3 min read What do investors see as the COVID-19 Impact on the Cybersecurity Space?
The fact that COVID has impacted nearly every aspect of our daily lives is not new information. The way we live, connect, work, and play has been directly impacted.
As our lives moved online, the web evolved and adapted to our increasing dependence on it. This led to increased vulnerabilities and therefore increased attacks on personal and corporate information.
The cybersecurity sector has been adapting to keep up. In doing so, players in the space have gained new insight on more efficient ways to move forward.
During the last year of lockdown, working from home has left the workforce more vulnerable to malicious attacks and created specific challenges in the cybersecurity space.
Employees are using their own devices to log into networks, exposing themselves and their personal information more now than ever. Corporate IP is suddenly at risk of invasion, and as a result, there’s new funding, and therefore solutions, aimed at those particular issues.
People have become increasingly comfortable working remotely, putting a huge amount of pressure on the IT environment to decentralize.
At the same time, in America alone, 300,000 jobs in cybersecurity are currently unfilled. There aren’t enough skilled workers to fill the industry’s current needs.
In the next 12 months to 18 months, we will likely see a boom in the space as people recognize this trend, take the time to get the required education, and fill the need.
We’ll start seeing more opportunities for the cybersecurity space. We will likely see many of the technologies that depended on the old environment struggle to keep up in the new remote world, leading to consolidation within the industry.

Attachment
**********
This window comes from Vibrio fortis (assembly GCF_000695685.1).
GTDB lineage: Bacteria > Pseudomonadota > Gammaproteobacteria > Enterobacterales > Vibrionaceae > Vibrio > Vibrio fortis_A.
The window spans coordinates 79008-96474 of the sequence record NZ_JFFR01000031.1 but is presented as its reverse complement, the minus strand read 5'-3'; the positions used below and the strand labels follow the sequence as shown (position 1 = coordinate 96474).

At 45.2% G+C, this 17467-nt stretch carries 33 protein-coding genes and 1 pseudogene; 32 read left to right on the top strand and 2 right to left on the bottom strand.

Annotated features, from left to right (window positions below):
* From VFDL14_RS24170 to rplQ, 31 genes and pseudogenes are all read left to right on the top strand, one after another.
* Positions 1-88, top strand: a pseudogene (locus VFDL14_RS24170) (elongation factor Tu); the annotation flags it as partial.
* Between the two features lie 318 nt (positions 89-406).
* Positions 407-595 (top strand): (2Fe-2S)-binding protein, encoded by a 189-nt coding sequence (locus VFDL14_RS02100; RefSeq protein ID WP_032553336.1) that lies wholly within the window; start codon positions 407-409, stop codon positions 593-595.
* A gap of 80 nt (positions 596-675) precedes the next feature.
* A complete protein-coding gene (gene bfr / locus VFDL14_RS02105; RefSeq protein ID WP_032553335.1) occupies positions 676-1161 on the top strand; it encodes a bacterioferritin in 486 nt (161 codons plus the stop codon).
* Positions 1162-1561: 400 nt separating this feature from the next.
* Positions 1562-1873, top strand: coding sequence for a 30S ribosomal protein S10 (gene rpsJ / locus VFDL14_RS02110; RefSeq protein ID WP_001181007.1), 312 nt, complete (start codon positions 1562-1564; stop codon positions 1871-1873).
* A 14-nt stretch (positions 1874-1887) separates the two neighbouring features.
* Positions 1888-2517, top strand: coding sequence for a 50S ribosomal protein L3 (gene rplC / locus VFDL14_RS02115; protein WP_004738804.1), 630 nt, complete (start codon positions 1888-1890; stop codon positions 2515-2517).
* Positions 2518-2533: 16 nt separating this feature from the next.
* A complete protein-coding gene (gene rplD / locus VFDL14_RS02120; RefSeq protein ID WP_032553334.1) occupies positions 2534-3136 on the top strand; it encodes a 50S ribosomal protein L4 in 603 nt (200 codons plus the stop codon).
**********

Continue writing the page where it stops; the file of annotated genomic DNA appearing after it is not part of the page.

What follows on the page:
We’re seeing a trend around privacy in cyberspace as people now recognize their data is being used (and misused) overall, and they’re not getting compensated for it. At the same time, the amount of information leaks is increasing exponentially, leading to corporations and individuals demanding better privacy protection.
Ten years ago, everything was centralized; employees were in offices and accessing the corporate network through a VPN.
COVID flipped this scenario on its head, and now people are not only working remotely but from a variety of places, each with their own unique internet connections.
They’re using personal devices, not always their own, that have systems that might be calling out to nefarious servers. The exposure to the opportunity for hackers to take advantage is now rampant, and the understanding of the corporate environment is more confused than ever as they’ve lost some control and understanding of their own systems.
Back to Basics
The cybersecurity space has experienced a resurgence of “back to the basics”. The industry has been around for about twenty years, but there has been a massive explosion in investment, major acquisitions, and new companies in the last five years.
One of the patterns presenting itself in all of this is that we’re going back to a lot of the basics that a good security program is built on.
Questions like “Before I think about securing my stuff, where is all of my stuff?” and “What are all the accounts that we have?” or “Where are all of our servers? Our data centers? Our users?” are now back at the forefront.
Due to this reverted mindset, more companies focus on fundamentals such as asset management and attack surface, leading to specialization.
We’re starting to see more security companies avoiding solving all of the issues, instead simply wanting to make the user more efficient at X or to increase efficiency in generating returns to the user rather than completely claiming to protect the customer from the user cataclysmic breach.
Read more in the TEN Capital eGuide: https://www.startupfundingespresso.com/investor-perspectives-on-the-cybersecurity/.
Hall T. Martin is the founder and CEO of the TEN Capital Network. TEN Capital has been connecting startups with investors for over ten years. You can connect with Hall about fundraising, business growth, and emerging technologies via LinkedIn or email: firstname.lastname@example.org